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Protecting kids at home

Assessing the risks of furniture flame retardants

By Kay Torrance

Story Photo

Crawl around on the floor and you can easily see how many innocuous household items could harm a curious young child. An open stairway, the sharp corner of a coffee table, an electrical outlet. That soft, cushy sofa is also a trouble spot, points out Rollins environmental researcher Lyndsey Darrow (seated above).

Inside sofas and upholstered chairs is a type of furniture foam doused in flame-retardant chemicals, including a class of compounds called polybrominated diphenyl ethers, or PBDEs. The chemicals can migrate into dust that is inhaled or ingested and, as studies have shown, can disrupt the endocrine system. Young children are especially vulnerable to exposure because they frequently put their hands and objects in their mouths.

Darrow wants to know how much of these chemicals children are ingesting. She currently is studying 80 Atlanta-area children ages 2 to 5 to measure their exposure and what changes in hormone levels, if any, result.

"These compounds are very persistent," she says. "They attach to fat cells and are stored in the body for a very long time. There is growing evidence they disturb thyroid function, which can lead to hyperactivity and sleep disturbances."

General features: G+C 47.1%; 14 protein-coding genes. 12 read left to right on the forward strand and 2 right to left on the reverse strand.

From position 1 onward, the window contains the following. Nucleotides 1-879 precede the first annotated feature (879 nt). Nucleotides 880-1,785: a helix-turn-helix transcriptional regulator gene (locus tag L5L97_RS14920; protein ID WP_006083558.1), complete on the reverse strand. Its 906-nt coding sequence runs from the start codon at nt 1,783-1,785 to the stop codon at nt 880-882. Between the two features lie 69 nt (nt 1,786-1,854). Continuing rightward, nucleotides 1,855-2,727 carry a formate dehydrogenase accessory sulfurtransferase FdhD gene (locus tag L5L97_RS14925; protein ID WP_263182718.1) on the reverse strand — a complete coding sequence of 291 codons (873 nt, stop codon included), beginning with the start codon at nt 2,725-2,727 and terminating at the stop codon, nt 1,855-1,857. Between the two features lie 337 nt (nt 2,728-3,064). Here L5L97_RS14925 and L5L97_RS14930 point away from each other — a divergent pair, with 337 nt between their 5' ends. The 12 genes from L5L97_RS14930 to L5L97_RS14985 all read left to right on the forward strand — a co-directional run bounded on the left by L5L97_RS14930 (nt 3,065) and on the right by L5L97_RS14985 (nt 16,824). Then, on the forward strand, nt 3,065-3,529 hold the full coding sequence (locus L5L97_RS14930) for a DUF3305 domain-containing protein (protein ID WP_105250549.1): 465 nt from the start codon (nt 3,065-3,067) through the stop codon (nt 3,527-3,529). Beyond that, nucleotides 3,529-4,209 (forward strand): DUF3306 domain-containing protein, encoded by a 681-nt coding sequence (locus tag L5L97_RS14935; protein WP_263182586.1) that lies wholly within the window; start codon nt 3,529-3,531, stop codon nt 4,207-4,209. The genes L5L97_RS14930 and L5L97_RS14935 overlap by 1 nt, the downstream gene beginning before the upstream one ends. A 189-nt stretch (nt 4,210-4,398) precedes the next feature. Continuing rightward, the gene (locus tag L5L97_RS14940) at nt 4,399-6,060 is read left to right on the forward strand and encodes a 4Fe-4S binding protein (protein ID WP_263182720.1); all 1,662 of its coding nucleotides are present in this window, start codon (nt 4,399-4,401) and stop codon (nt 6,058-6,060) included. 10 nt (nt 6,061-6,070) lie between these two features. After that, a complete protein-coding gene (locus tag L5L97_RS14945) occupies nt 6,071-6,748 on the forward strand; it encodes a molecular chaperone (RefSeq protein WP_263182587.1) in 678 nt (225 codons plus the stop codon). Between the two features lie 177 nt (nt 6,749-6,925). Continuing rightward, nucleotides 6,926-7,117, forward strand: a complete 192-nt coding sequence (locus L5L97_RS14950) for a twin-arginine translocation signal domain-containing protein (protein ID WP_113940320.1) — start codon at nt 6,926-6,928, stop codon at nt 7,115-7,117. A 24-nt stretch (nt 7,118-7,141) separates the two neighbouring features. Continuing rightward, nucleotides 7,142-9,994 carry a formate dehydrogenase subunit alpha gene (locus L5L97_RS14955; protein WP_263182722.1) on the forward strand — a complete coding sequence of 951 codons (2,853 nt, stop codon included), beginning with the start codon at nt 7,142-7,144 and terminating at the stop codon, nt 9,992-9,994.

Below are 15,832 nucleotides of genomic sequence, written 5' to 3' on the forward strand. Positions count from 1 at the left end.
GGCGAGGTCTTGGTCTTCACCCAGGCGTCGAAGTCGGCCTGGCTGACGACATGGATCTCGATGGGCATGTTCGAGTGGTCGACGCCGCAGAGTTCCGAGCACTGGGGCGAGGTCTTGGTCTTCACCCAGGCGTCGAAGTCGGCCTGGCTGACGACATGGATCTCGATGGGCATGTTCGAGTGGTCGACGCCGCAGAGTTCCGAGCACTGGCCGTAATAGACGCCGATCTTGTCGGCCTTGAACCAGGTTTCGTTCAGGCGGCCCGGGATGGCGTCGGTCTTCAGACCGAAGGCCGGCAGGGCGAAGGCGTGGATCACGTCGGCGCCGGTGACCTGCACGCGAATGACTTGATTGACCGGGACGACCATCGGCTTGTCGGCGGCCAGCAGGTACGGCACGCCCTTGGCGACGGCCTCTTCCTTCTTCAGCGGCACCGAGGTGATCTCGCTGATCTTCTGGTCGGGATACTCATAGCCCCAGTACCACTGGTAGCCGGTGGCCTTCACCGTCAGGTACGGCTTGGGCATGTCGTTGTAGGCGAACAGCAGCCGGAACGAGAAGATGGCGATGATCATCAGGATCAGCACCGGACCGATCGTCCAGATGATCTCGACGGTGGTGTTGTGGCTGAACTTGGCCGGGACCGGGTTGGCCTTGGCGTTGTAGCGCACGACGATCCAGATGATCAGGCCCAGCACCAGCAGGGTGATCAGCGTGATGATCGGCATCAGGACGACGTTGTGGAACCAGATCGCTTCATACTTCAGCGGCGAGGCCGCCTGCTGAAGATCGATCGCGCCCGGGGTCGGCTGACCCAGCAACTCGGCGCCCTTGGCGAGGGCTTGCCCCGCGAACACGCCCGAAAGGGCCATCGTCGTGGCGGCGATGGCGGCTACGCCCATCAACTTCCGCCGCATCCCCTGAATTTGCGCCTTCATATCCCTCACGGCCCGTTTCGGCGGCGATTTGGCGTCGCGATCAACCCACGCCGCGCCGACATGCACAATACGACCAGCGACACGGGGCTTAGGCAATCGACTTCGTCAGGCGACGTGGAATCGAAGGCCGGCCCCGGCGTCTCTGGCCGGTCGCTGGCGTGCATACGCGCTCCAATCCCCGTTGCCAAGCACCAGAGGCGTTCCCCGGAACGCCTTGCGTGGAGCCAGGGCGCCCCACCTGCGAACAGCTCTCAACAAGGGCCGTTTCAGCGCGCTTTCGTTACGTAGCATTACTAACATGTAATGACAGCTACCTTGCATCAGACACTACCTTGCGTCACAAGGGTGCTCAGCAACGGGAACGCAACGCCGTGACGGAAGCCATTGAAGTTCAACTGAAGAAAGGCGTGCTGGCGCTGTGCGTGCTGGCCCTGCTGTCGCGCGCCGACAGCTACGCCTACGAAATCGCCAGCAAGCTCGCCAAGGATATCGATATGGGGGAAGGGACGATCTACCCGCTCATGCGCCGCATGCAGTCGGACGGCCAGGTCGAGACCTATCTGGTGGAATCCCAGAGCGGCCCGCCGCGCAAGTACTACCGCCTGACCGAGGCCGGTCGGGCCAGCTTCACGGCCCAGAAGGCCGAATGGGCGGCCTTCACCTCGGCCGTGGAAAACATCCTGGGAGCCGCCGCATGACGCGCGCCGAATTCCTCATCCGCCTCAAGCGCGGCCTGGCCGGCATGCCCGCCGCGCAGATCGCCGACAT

So far, most of the children have high chemical levels in their system, and two have an amount 10 times higher than the others, leading Darrow to wonder if the two children ate a piece of furniture foam to have such an elevated reading.

"Older furniture has more of the chemical compounds that we are measuring in this study," she says. "While there has been concern about these particular compounds recently, chemical companies have simply substituted them with other compounds that have similar chemical structures."

California recently passed a law making it easier to meet furniture inflammability standards without using chemical flame retardants. Darrow hopes the law will prompt large manufacturers to make flame retardant-free furniture available nationwide. Currently, only a few manufacturers offer this type of furniture.

"In time, this research may lead to safer consumer products on the market, much like the success story of when lead was removed from paint after lead exposure was found to be harmful to children," she says.

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